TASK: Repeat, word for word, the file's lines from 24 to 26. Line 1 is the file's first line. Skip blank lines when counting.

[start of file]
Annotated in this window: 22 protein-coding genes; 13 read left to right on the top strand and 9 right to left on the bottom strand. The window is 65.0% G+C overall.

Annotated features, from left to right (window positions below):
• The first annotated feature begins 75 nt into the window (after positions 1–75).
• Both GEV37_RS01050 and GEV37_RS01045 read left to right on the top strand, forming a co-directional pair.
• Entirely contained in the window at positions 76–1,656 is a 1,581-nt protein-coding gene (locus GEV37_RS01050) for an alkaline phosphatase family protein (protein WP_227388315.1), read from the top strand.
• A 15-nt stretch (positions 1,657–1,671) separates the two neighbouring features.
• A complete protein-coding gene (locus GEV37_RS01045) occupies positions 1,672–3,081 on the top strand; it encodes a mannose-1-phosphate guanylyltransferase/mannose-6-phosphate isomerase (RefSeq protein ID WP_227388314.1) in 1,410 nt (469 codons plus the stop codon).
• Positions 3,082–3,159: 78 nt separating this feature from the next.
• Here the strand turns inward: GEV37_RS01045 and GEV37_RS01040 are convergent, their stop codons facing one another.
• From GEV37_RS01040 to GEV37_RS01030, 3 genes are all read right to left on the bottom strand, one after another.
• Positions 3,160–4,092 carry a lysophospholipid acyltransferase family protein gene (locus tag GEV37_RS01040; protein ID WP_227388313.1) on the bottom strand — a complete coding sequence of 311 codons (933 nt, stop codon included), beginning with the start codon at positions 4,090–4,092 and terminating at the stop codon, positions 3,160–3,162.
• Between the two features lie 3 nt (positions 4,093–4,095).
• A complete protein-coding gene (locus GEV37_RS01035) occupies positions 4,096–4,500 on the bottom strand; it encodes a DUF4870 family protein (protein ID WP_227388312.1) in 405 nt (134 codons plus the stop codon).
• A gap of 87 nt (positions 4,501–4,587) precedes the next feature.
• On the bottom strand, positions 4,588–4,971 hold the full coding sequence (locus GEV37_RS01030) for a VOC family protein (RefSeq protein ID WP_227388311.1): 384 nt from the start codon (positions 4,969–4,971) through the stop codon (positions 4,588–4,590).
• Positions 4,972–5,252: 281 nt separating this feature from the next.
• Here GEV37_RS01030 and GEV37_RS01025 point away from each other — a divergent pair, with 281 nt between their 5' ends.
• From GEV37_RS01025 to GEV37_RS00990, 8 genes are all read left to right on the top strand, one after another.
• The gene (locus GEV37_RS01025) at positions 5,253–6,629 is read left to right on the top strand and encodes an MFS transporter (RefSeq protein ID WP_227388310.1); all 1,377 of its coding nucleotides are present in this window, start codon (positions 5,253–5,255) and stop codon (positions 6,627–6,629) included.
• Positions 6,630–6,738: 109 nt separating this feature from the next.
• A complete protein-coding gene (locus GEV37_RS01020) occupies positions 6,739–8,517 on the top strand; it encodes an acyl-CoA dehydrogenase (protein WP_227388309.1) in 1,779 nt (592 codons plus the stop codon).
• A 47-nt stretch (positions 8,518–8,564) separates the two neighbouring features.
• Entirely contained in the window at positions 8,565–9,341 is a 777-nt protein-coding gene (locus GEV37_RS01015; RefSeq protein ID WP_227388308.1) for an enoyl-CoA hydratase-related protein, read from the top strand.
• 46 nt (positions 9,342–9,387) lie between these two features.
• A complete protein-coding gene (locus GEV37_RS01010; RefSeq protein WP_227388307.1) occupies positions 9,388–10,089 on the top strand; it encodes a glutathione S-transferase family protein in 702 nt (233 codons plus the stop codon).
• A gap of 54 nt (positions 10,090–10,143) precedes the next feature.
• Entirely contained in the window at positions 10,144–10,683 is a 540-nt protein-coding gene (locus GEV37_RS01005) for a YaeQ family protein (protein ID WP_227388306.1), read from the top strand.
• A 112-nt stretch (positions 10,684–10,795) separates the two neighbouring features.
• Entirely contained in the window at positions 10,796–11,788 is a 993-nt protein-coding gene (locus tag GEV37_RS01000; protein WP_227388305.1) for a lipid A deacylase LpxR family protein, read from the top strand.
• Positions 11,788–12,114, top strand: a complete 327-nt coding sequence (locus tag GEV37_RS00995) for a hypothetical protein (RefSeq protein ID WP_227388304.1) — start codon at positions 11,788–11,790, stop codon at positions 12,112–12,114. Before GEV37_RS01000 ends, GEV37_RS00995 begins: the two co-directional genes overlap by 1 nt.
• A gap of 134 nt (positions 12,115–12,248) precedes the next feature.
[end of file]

• 46 nt (positions 9,342–9,387) lie between these two features.
• A complete protein-coding gene (locus GEV37_RS01010; RefSeq protein WP_227388307.1) occupies positions 9,388–10,089 on the top strand; it encodes a glutathione S-transferase family protein in 702 nt (233 codons plus the stop codon).
• A gap of 54 nt (positions 10,090–10,143) precedes the next feature.